The Independence party Kanu may not have qualified for the political party funding in the current financial year but the Senator Gideon Moi-led outfit operates 30 branches across the country.
According to Secretary General Nick Salat, Kanu survives on membership subscriptions fees, contributions and rent from its assets spread across the country.
“About 30 branches of the party are fully operational across the country, with volunteers manning them,” Mr Salat told Sunday Standard yesterday.
He revealed that the party has property valued at Sh2 billion countrywide, which include Kanu House Building in Nakuru, 150 acres of land in Naivasha and several other parcels of land.
The Political Parties Act requires fully registered political parties to prepare and submit to the Political Parties Registrar a written declaration giving details of all assets and expenditures.
Political parties are also mandated by Section 17 of the Act to continuously maintain records in their head office such as the members' register, party constitution, policies and plans, particulars on contributions, estimates of expenditures, particulars on properties and latest audited books of accounts.
“Although some of the assets are in contention, we are in the process of reclaiming them. Some of our properties are being occupied by people we don’t know. Some cases are in court,” said Salat.
When President Mwai Kibaki took power in 2002, his administration repossessed the 28-storey Kenyatta International Convention Centre (KICC), which Kanu had claimed ownership.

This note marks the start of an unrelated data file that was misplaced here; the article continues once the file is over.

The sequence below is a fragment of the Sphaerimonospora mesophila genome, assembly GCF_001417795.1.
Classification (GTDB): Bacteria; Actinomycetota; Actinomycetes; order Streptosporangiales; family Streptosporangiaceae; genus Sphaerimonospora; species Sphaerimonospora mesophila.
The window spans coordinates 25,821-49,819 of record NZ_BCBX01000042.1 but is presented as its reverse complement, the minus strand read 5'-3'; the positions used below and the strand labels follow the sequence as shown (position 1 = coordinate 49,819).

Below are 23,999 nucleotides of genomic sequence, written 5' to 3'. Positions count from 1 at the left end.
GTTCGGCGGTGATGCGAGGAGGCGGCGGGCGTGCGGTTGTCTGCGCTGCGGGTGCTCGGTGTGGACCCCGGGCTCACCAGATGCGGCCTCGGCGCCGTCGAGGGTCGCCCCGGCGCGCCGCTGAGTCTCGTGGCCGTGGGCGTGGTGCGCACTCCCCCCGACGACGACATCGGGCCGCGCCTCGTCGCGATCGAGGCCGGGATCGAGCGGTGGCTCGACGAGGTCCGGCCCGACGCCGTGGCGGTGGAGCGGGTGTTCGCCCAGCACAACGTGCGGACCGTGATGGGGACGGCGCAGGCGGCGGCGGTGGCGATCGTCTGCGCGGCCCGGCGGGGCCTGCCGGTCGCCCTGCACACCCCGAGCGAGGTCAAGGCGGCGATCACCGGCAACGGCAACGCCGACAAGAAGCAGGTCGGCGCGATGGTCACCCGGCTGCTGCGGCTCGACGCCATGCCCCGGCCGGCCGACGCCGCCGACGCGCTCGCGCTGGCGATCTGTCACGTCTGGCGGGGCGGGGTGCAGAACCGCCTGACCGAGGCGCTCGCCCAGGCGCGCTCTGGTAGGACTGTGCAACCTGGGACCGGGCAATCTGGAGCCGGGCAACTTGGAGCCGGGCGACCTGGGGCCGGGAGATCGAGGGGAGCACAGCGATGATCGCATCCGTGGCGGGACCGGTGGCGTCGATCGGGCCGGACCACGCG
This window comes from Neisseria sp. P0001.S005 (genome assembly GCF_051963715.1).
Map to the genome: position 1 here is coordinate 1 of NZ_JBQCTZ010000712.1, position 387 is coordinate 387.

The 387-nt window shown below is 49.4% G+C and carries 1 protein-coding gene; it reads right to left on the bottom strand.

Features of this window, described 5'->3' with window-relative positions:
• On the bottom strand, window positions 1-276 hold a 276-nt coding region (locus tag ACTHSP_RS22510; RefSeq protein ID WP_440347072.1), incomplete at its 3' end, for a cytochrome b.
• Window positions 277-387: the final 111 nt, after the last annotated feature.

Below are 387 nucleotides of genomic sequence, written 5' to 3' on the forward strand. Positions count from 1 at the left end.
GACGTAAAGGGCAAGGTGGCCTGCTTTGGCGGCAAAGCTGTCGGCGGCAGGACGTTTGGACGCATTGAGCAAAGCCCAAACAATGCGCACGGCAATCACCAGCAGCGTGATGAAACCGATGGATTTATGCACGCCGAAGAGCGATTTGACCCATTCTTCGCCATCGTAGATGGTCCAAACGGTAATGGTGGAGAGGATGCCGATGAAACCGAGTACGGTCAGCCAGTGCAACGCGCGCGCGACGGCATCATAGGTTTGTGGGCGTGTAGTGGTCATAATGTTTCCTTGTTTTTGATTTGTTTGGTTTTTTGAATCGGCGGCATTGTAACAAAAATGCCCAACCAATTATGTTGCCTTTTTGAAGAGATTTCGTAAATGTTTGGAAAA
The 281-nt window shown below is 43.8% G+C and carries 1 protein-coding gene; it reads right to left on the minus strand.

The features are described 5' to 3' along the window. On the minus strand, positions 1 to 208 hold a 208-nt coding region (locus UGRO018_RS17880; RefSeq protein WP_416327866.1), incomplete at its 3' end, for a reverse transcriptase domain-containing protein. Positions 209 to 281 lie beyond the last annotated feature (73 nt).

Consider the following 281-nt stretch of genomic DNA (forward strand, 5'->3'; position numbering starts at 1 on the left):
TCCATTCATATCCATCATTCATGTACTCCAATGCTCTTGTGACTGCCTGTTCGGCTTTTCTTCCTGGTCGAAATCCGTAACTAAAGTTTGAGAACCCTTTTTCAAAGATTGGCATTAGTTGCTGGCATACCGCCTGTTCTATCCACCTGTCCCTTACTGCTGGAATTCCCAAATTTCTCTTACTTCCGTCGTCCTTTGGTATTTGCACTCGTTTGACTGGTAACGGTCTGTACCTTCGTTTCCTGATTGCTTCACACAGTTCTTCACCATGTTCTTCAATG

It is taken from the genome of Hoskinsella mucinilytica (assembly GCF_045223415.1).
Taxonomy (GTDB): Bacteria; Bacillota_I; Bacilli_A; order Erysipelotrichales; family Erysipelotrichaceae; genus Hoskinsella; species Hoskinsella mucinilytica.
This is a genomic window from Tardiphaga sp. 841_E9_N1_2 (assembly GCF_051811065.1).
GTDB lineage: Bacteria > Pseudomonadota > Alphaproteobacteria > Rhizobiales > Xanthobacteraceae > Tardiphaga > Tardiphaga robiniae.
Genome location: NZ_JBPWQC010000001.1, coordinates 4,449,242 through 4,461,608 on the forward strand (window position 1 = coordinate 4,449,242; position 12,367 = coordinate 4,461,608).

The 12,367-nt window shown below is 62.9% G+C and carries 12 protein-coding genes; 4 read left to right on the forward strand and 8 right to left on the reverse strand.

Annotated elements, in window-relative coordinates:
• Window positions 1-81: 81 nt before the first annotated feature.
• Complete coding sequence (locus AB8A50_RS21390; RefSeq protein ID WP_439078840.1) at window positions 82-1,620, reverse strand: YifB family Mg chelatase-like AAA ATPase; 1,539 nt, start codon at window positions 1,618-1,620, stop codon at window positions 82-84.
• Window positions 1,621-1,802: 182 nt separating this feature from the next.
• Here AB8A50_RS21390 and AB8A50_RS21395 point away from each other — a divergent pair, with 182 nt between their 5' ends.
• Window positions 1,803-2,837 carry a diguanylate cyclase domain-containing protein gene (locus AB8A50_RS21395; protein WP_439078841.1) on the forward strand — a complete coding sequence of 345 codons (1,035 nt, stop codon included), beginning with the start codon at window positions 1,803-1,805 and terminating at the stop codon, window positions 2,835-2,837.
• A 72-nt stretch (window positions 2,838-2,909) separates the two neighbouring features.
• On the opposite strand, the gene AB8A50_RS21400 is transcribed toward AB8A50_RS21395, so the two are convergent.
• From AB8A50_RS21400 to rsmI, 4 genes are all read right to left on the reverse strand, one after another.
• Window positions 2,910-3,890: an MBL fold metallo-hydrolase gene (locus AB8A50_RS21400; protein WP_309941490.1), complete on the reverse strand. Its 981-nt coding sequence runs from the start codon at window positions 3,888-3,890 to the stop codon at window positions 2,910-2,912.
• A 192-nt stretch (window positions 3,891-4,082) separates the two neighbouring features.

Although built by government, its ownership was transferred to Kanu in 1989.
In Nakuru, the local branch has remained active at its offices located at Kanu house along Mburu Gichua Road.
According to Nakuru branch chairman Muthee Ngunjiri, the party has five staff who run the office full time.
“We have five employees who keep the office running. We pay them from income generated from rent paid by our tenants. We also use the same funds to organise meetings and seminars for Kanu Youth and Women congress,” said Ngunjiri.
Branch Executive Officer Silas Mukolwe said the offices keep all records for funds received and file returns with the headquarters.
A spot check by Sunday Standard about other party offices showed that they have been neglected.
“Am away but we have two cleaners at the office who are usually there but not for the whole day. They might show up in a few minutes,” Nakuru Branch Jubilee Chairman David Manyara told Sunday Standard on phone.
He revealed that the branch has been deprived of funds since 2017, grounding its activities.
Kenya’s second largest political party, the Orange Democratic Movement (ODM), has rented a small room in Shabab Estate, Nakuru West.
“We received money up to 2017. Thereafter, funding became a challenge and we had to source money for rent and to pay staff from well wishers who are party members. Some went ahead to donate furniture for our new office,” the branch secretary told us.
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